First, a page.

INSURANCE, TERRORISM & THE TERRORISM RISK INSURANCE ACT (TRIA)
Nick Langer, Turner Surety & Insurance Brokerage, Inc.
First passed into law in 2002, the Terrorism Risk Insurance Act (TRIA) requires commercial insurers to make terrorism insurance coverage available. Since then TRIA has established a federal backstop program, providing the necessary stability to the private terrorism risk insurance market by guaranteeing both the availability and affordability of terrorism insurance coverage for U.S. commercial properties and businesses.
The initial intent of TRIA was to provide a temporary federal backstop program that would allow the economy to recover following the 9/11 attacks. While the reinsurance industry has become increasingly willing to cover terrorism risks over the years, the private market still cannot assume all the risk alone.
On January 12, 2015, President Obama signed H.R. 26, the Terrorism Risk Insurance Program Reauthorization Act of 2015 (TRIPRA 2015) into law, which extends the federal backstop program for an additional six years through December 31, 2020. As was the case with the prior reauthorization in 2007, TRIPRA 2015 calls for new structural changes to be implemented, which reduces the federal role in the program.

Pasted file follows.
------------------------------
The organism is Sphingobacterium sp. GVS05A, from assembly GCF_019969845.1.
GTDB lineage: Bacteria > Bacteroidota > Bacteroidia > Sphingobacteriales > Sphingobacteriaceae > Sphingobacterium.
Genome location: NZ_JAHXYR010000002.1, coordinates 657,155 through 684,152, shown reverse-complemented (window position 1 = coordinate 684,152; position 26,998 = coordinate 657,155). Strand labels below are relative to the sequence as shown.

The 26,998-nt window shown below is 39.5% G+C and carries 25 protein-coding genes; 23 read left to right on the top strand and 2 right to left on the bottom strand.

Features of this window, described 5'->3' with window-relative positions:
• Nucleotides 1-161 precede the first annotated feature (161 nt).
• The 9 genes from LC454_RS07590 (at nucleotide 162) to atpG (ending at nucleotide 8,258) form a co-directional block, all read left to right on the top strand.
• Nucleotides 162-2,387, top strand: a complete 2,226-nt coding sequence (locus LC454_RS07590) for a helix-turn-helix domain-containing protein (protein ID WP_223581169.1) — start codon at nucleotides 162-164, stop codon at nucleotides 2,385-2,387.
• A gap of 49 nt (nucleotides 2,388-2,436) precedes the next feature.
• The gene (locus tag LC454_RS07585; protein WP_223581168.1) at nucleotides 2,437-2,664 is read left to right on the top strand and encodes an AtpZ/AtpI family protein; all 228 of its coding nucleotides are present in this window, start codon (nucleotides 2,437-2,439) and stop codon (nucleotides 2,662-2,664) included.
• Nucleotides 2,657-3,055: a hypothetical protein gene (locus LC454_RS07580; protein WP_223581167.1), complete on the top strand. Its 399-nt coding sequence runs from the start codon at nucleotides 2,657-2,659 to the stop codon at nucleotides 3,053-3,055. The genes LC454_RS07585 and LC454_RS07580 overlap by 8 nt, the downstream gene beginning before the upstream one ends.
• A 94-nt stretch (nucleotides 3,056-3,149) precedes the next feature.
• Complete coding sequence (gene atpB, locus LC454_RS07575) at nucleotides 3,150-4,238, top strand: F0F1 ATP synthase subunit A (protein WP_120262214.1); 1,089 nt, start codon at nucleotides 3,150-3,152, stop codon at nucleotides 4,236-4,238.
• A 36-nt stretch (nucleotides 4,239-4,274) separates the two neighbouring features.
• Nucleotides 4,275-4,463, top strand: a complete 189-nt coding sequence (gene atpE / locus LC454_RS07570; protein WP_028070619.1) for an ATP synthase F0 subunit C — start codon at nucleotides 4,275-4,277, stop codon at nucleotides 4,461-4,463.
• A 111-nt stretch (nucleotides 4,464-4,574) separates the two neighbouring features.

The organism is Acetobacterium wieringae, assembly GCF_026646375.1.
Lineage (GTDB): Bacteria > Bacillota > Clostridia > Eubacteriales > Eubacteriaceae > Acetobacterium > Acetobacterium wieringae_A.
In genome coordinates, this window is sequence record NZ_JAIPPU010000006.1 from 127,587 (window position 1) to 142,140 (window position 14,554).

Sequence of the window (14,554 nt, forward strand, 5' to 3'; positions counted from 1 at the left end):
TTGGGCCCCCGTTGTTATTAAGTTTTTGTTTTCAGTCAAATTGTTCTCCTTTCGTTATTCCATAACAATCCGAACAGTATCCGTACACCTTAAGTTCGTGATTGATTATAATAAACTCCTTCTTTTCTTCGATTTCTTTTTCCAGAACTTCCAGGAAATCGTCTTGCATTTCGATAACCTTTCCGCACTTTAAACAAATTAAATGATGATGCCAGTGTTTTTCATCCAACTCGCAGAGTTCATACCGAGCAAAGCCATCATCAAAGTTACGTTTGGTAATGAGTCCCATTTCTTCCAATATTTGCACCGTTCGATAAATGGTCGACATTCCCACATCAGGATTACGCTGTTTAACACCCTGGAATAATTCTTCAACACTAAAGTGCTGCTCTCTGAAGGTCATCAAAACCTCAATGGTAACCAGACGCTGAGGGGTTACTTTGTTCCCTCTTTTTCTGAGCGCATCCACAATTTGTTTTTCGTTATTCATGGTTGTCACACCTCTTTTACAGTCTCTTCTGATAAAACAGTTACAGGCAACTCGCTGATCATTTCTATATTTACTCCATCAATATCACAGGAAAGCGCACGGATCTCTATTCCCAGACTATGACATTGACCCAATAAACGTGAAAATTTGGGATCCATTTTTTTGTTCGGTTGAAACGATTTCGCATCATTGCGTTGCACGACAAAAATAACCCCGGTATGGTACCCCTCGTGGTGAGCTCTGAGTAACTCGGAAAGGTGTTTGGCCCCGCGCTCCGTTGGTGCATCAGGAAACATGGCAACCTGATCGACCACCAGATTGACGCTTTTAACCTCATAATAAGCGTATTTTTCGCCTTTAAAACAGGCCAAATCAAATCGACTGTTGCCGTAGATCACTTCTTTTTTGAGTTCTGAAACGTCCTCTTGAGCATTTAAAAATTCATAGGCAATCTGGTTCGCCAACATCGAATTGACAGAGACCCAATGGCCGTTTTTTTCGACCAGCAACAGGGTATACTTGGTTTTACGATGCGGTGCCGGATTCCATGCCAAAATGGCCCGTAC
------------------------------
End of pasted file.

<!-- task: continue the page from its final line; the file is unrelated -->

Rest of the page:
Similar to the TRIPRA 2007 program, TRIPRA 2015 requires certain criteria to have been met before federal coverage under the program begins. First, Property & Casualty insurance losses resulting from a terrorism-linked attack must meet the minimum damage certification level of USD 5 million. If losses are expected to meet this minimum threshold, then the event must also be officially certified as an “act of terrorism.” This certification is determined by the U.S. Secretary of the Treasury in concurrence with the Attorney General of the United States and—new under TRIPRA 2015—the U.S. Secretary of Homeland Security. As an example, insured losses resulting from the Boston Marathon bombing were not expected to meet this minimum threshold, and the event has not been certified as an act of terrorism—even though President Obama referred to it as an act of terrorism during a speech he gave soon afterward. The certification requirement can be frustrating for policyholders, who are left wondering when or if their claims will be covered.